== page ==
THE transport sector’s focus on getting grain to export has seen prices in the nearby domestic market rally by up to $7 per tonne this week as consumers struggle to book trucks to deliver to their mills.
From the Darling Downs of Queensland to southern Victoria, trade sources report domestic prices have kicked on local logistics rather than global drivers.
They say eastern Australia’s trucks and trains are cycling flat out into ports to fill vessels with wheat, barley, canola and sorghum.
This has coincided with a further contraction in grower interest in selling now that seeding of the winter crop has gathered pace.
|Barley Downs April-May
|Barley Melbourne April-May
|Barley Melbourne January
|Sorghum Downs April-May
|Wheat Downs April-May
|Wheat Melbourne April-May
|Wheat Melbourne January
Table 1: Indicative prices in AUD per tonne.
Interruptions to rail services in New South Wales have increased the call on road freight in the near term, and trucks are also busy backloading with fertiliser and soil ameliorants ahead of winter-crop planting which will take place into June.
One trader in southern NSW said the demand for backloading was likely to abate by early May.
“If trucks aren’t having to wait to load with fertiliser or lime or gypsum after they’ve tipped grain, they should be able to get in an extra two or three loads a week,” the trader said.
“That will make a difference.
“At the moment, everyone’s trucks are pretty well booked out.”
In the northern market, the scheduled closure of the Moree-Bellata rail line has pushed additional tonnage on to road.
The northern half of the Narrabri North-Moree line from Penny’s Road closed on Saturday, and is scheduled to reopen on October 31 after the line has been upgraded to fit Inland Rail specifications.
The impact on road freight is that additional trucks are cycling between Moree and Newcastle.
In southern Queensland, recent rain has caused some sprouting and quality issues for sorghum. Extensive testing of grain and some diversion of downgraded loads has slowed truck turnaround times.
However, the later-planted sorghum crop is close to harvest, and is expected to bring an ample supply of good-quality grain to the domestic and export market to fill existing contracts.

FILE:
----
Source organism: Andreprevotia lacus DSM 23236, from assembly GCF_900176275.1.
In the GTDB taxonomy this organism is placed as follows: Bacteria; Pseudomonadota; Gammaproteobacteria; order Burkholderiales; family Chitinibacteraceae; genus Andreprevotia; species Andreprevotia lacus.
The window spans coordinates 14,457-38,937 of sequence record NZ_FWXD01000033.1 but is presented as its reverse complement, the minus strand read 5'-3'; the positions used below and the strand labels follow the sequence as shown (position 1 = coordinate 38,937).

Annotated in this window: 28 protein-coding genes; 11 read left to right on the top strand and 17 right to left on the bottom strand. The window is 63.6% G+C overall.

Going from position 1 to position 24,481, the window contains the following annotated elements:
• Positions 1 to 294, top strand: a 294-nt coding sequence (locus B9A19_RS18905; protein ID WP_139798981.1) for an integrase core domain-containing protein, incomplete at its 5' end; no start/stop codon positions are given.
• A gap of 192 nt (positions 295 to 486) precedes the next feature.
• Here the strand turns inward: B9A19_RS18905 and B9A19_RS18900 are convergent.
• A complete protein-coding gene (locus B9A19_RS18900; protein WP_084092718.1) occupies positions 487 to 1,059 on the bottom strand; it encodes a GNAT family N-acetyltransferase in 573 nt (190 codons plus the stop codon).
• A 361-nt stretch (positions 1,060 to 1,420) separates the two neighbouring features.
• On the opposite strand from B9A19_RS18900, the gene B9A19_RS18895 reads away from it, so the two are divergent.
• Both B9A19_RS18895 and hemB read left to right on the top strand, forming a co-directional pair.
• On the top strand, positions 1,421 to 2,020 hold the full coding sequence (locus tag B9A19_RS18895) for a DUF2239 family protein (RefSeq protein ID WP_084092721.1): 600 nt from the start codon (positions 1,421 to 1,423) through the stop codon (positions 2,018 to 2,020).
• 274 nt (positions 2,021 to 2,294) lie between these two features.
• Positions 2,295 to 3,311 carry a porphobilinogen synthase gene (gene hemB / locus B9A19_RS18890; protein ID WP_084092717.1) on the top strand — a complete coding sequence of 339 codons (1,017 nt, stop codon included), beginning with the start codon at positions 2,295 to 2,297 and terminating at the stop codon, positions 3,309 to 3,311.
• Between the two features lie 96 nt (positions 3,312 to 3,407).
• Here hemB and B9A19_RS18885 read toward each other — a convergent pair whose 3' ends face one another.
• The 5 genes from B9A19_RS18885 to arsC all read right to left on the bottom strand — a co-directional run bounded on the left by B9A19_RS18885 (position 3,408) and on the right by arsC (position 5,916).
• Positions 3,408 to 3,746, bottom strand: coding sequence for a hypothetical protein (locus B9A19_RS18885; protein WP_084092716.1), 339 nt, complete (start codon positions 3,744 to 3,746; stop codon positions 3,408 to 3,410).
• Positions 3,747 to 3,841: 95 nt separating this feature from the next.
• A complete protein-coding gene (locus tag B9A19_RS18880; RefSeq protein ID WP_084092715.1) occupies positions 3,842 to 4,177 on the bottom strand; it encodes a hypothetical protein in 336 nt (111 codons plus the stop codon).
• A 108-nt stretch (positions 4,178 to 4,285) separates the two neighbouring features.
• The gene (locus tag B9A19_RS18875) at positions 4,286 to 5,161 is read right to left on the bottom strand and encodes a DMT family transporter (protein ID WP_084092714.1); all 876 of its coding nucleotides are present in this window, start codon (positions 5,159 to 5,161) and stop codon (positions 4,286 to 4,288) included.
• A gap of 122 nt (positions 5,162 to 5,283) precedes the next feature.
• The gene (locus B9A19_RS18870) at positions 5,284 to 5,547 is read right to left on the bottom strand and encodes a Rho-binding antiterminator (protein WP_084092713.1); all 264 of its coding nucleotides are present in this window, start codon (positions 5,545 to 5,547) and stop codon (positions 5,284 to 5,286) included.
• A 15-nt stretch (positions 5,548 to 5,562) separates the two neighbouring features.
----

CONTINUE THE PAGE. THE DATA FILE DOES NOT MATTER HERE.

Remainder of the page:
“This later sorghum crop will have largely escaped any weather damage that got the earlier stuff, and there are some very good yields coming out there,” one trader said.
The truck squeeze has forced northern feedlots to lift their bids by a few dollars to cover near-term needs.
“The feedlots have mainly been running hand to mouth because they know there’s plenty of grain out there.
“It’s just a bit hard to get at the moment.”
Southern wheat in demand
Wilken Group trader Andrew Kelso said this week’s market has strengthened, and wheat is in greater demand than barley.
“Everyone is chasing prompt grain, and wheat’s certainly a bit stronger in the April-May shipping positions,
“That’s coinciding with growers being busy planting and not selling too much, and no trucks being available.”
“In barley, there isn’t quite the enthusiasm we’re seeing for wheat.”
Sources say traders with export commitments have booked trucks to supplement rail capacity, and with the container market also relying on road, domestic consumers are struggling to get a look-in.
“It’s the poor old domestic consumers that uses road only that’s finding it hard to book deliveries.”
Cottonseed values have continued to drift lower in the past week as rain boosts yield prospects ahead of the impending cotton harvest.
Woodside Commodities managing director Hamish Steele-Park said widespread rain in northern NSW is expected to delay the start of picking and ginning.
Cottonseed ex Moree is now quoted at $335/t 2021 gin spread, with Namoi Valley seed $10/t lower.
In southern NSW, the Riverina market is at $355/t ex gin.
“This is strong relative to the north and is supported by container demand at around $440/t DCT,” Mr Steele-Park said.
“We are still export competitive into destination markets, and US$20-30/t cheaper than US seed into Korea etc, but container freight and execution is a challenge.”
Expectations for next year’s Australian cotton crop are now sitting at around 4 million bales or more.
“Some seed offers are appearing for next year, but there is a lack of buyers.”